Unknowns Of The Data Combat Zone

Unknowns Of The Data Combat Zone

On Feb. 12, 2002, former U.S. Secretary of Defense Donald Rumsfeld found himself in the West Wing of the White House facing an awkward set of circumstances.

During an intelligence press briefing, he uttered a phrase that resonates with anyone that has ever tried to make sense of a chaotic mess of information.

As Rumsfeld stood before the crowded room, he uttered the infamous phrase, “As we know, there are known knowns, there are things we know we know, and we also know there are known unknowns.”


Daily, organizations across the globe are making decisions based on the known and unknowns of their businesses, often battling to find success amid the combat zone of chaotic data. For your organization to be successful and win the battles, there must be intentional investment in managing data as an asset. This truth is even more evident as you navigate the often-unchartered waters of digital transformation. With so many different battles in the data combat zone, where do you even begin?

Founded in 1863, Cincinnati-based First Financial Bank (Nasdaq: FFBC) is a $14+ billion-dollar company that provides a variety of financial products and services to commercial and consumer clients. Our long history of innovation and growth has been augmented over the past decade by acquisition activities that inevitably require careful integration of people, processes, technology and data. To help manage these activities and enable its business leaders, First Financial established an Enterprise Data Management program.

Over the past 17 years, I have served in several different capacities within First Financial, from a financial data analyst to, most recently, the senior director of Enterprise Data Management. Through my experiences, I have gained insights that I believe are the foundational components of winning in the data combat zone:


Sure, we all have business partner relationships we maintain within our organizations. Our altruistic relationships, however, are different. They are selfless, not selfish. They must be of the highest quality and include all stakeholders, operational to C-Suite. Strive to establish altruistic relationships that value the success of both your business partners and the organization. Think of it as the Jerry Maguire proposition: Help me, help you!


Credibility and reliability are impossible without trust. And, it is impossible to establish trust without growing your subject matter expertise over the domains you manage. Your time on the battleground should be balanced by being a trusted partner, willing to use experience and expertise to enable business partner success, while also learning as much as you can about the evolving data landscape.


Building trust and credibility at the executive level is often difficult but made possible by successfully managing your relationships and establishing yourself as the data management subject matter expert. Seek out opportunities to get involved in large, strategic projects, where you can further cement trust and credibility by learning about critical business processes and their impact on data quality. Once you have gained exposure to the C-Suite, you can begin to evangelize the importance of a data management framework that can help solve the most valuable business needs of the organization. Further, this exposure can allow you to gain entry to the Board level, which is often the pathway to securing material funding for strategic initiatives that can be enabled through investments in data management.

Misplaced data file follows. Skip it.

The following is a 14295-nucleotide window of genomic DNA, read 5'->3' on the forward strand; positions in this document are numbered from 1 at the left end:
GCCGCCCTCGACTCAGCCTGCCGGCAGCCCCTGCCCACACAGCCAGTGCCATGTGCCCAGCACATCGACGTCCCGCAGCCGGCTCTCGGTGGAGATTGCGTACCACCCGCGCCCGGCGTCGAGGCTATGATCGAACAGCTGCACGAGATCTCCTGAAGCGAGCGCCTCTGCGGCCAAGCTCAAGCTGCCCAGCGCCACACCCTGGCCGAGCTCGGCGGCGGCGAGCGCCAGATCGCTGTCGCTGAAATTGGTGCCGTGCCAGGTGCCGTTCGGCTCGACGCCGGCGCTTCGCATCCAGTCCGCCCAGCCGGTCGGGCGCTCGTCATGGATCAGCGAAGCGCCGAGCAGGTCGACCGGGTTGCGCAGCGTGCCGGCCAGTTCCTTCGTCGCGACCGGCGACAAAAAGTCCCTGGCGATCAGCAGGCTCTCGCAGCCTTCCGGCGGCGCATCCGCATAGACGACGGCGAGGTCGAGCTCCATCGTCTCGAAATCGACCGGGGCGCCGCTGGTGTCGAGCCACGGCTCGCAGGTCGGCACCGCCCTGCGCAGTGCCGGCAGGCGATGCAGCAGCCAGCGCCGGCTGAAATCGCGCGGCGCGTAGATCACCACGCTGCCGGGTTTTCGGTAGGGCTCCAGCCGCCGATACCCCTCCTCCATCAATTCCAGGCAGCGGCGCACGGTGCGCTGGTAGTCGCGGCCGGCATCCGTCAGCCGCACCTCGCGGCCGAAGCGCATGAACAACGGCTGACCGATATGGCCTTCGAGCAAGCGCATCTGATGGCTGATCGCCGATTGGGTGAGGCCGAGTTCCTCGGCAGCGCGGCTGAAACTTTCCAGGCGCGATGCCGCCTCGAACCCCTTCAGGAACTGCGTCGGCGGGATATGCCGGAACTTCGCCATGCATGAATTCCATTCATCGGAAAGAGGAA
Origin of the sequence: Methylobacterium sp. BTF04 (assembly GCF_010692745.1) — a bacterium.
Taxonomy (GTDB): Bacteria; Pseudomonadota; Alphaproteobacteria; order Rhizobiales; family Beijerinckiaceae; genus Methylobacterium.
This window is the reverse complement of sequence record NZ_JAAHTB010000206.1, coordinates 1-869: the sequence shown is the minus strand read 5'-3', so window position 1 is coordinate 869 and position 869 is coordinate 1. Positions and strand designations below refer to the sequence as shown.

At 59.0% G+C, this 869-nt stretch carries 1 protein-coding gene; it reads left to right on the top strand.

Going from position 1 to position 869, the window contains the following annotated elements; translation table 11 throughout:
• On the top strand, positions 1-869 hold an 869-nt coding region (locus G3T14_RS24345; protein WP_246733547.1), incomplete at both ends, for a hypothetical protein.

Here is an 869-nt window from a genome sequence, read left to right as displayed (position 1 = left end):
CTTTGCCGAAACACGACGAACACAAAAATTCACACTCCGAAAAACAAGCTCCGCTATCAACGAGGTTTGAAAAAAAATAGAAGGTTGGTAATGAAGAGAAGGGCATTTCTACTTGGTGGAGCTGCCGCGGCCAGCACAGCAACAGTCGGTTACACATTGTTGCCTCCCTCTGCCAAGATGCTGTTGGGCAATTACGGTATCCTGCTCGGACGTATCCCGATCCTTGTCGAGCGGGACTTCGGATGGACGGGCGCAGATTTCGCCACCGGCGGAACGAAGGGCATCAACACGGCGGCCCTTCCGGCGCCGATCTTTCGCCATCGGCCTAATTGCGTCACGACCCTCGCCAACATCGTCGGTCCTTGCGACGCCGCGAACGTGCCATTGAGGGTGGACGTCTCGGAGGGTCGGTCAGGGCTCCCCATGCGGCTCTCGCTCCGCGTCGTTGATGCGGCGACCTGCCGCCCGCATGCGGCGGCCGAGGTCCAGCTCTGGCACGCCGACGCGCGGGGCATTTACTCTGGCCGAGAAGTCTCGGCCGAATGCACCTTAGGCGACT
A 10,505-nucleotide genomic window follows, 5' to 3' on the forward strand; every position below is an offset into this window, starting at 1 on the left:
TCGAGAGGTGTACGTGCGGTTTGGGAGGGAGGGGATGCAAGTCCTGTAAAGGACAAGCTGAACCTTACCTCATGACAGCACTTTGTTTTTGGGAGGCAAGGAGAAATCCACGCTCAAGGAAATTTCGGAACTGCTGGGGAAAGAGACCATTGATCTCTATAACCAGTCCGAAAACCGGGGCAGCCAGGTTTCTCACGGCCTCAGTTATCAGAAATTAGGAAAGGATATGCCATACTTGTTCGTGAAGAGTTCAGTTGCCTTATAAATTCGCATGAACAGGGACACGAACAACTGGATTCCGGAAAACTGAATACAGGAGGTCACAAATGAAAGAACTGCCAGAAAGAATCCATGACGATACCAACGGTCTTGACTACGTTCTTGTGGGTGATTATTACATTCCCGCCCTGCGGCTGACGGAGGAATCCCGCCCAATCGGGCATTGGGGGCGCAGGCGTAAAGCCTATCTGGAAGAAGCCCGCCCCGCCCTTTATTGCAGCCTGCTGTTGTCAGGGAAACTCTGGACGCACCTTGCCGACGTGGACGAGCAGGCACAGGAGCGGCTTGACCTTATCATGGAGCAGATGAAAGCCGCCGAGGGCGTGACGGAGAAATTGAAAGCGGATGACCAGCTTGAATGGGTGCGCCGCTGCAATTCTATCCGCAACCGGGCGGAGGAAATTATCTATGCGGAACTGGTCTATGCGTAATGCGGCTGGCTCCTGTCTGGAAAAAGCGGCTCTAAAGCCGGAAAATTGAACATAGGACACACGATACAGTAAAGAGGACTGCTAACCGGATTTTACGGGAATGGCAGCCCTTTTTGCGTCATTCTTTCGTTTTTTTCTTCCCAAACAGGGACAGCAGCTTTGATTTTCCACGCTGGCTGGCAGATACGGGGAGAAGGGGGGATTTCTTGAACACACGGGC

Ask any organization what their data strategy is, and you are likely to get a lot of terrific sound-bites. But, how do you make your data strategy come alive? You do so by identifying and inventorying the business needs that underpin the strategic objectives of the organization and provide measurable business value. Prioritize those use cases and identify the golden one to take with you into the combat zone.


It’s not just about technology. To get business value out of your data, you must also focus on the people and business processes that go into creating and maintaining data. Data governance and stewardship play pivotal roles, but they must operate at a scale that doesn’t burden delivery or dilute business value. Invest in reusable enterprise data assets but be mindful of the role they play in your organization.

Scale your solutions thoughtfully. Ultimately, the data combat zone is fraught with the unknowns. And, the solutions to knowing the unknowns are often conceptually simple, but operationally complicated. By thoughtfully managing your data management framework, assets, and business relationships, you can make the unknowns of the data management combat zone both winnable and fun.

Marc Cordray is a business and technology professional with over 15 years’ experience in data management, project management, business process improvement and financial analysis. Currently, Marc serves as the senior director of Enterprise Data Management at First Financial Bank (Nasdaq: FFBC), where he is responsible for leading the vision, planning and execution of the data management and analytics strategy. Marc has served in various roles within the financial and insurance industries, including mergers and acquisitions (M&A), data governance, and enterprise data architecture.

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